This characteristic of time poses the more daunting theory, that the universe is ultimately deterministic. If time can be travelled backwards and forwards, it means that what we refer to as the future is already set. If it can be known, it must already be set in stone. And if it is not created causally, it means our choices in the present do not necessarily cause our future, that doing my homework and studying for my tests over binging a season of Game of Thrones will not guarantee my ultimate future happiness. To be fair, students often feel the gnawing of this if they look at themselves in the system of school and wonder if it really matters if they sacrifice sleep for homework again or if they take the right classes to t get into the right school. For teenagers struggling to find themselves and their identity in the miasma of high school life, the idea that their choices don’t matter and that their future is already mapped out in front of them is the last thing they want to hear.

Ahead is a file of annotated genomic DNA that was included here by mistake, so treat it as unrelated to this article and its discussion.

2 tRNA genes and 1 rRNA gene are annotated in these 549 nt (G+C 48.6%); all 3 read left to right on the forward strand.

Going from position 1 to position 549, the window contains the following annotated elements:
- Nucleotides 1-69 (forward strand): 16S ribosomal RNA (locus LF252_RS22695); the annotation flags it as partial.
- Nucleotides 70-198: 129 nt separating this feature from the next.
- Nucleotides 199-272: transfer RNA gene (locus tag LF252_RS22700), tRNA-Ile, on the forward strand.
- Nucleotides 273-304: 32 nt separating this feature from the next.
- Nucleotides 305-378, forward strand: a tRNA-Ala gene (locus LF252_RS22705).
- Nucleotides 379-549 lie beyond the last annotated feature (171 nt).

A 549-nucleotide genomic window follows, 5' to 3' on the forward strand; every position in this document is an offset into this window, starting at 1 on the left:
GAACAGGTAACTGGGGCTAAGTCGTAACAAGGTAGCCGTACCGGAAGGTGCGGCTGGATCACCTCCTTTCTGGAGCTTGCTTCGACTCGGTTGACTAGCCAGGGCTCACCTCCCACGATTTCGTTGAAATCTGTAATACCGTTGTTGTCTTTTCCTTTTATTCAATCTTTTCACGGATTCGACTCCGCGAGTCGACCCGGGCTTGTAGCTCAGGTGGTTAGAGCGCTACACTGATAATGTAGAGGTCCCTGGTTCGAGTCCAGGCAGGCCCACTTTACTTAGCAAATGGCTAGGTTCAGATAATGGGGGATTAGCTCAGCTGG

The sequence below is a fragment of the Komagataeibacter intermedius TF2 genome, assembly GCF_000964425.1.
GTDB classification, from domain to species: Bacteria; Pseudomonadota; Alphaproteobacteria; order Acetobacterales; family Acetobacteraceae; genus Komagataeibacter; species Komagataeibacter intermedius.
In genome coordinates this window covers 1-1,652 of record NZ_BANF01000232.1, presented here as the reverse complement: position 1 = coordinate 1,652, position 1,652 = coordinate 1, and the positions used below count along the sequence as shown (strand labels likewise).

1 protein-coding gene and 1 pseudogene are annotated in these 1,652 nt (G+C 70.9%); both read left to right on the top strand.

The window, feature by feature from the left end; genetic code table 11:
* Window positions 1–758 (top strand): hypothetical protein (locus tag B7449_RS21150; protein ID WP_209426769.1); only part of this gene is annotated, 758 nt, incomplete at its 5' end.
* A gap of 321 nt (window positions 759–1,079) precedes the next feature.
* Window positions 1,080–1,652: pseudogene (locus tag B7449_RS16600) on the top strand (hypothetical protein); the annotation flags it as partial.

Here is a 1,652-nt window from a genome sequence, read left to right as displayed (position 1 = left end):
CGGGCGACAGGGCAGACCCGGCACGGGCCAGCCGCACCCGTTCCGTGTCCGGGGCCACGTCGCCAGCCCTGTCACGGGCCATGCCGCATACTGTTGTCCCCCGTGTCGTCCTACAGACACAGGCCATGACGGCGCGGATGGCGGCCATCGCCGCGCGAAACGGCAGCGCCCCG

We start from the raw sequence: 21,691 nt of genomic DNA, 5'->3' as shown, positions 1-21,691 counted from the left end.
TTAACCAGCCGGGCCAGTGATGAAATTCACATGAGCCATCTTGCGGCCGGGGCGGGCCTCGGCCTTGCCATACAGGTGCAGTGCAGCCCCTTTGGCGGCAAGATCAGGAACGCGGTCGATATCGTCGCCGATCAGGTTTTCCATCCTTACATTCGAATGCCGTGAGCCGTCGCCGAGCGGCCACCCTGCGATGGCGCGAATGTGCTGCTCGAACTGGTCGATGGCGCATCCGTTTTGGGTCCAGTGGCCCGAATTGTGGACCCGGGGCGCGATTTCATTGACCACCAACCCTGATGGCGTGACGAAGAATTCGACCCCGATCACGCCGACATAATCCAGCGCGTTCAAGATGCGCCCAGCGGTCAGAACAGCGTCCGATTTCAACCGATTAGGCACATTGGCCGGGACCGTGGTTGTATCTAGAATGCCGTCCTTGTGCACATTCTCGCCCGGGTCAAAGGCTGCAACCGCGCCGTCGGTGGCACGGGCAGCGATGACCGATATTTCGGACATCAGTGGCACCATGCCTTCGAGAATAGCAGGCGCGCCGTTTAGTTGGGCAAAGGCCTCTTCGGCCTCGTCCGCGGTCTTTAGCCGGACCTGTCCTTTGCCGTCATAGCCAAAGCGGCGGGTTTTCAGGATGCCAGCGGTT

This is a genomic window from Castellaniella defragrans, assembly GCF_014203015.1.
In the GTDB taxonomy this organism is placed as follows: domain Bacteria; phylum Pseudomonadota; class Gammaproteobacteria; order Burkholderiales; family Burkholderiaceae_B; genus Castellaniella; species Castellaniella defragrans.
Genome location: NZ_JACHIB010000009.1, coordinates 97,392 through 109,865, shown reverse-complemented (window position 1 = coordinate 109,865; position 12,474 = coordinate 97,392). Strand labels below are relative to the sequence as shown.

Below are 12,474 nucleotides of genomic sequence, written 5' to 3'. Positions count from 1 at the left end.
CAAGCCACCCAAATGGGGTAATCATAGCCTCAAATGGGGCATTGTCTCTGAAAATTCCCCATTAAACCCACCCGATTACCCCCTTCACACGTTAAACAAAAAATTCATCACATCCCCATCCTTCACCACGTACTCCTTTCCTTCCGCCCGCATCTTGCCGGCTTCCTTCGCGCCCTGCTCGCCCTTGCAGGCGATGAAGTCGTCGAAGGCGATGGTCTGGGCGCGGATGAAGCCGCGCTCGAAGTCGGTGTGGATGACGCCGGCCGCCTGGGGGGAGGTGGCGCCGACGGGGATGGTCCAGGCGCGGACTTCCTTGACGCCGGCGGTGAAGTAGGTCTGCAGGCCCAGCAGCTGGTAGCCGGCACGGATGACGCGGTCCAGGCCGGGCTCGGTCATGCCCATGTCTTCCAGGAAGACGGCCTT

So for some students, seeing Louise give in to this deterministic model without a fight rubs them the wrong way at their very core, striking at a belief on which they found their lives—that their choices matter and that they are free to shape their future. But seeing Louise’s “big choice” in the film as one of free will vs. determinism is fairly reductive. True, it’s one of the most fundamental struggles of introductory philosophy, but as Alan Watts once posed, that either option, that we control the universe or that it controls us, presupposes that we are separate from its workings. More problematic, getting hung up in this question inhibits us from seeing life as a richer, more beautiful experience. In Louise’s choice, she realizes that sorrow will be the ultimate outcome of her decision and yet she makes it anyway. This confounds some of my students. Why will she make a choice that ultimately ends in her own sadness? The hardline freewillers want her to choose otherwise now that she knows the future, to take hold of her own destiny and bend it to her will, so they are flummoxed when she “chooses” not to. In their teenage empathy, they feel frustrated and betrayed that she simply allows the pain at the end of her choice to take place, rather than seeing how the future is laid out and taking it by the reins and changing it. After all, the paradigm of school as an instrumental good is based on making choices we don’t like, sacrificing temporary joy to secure it more permanently and avoid more pain in the future.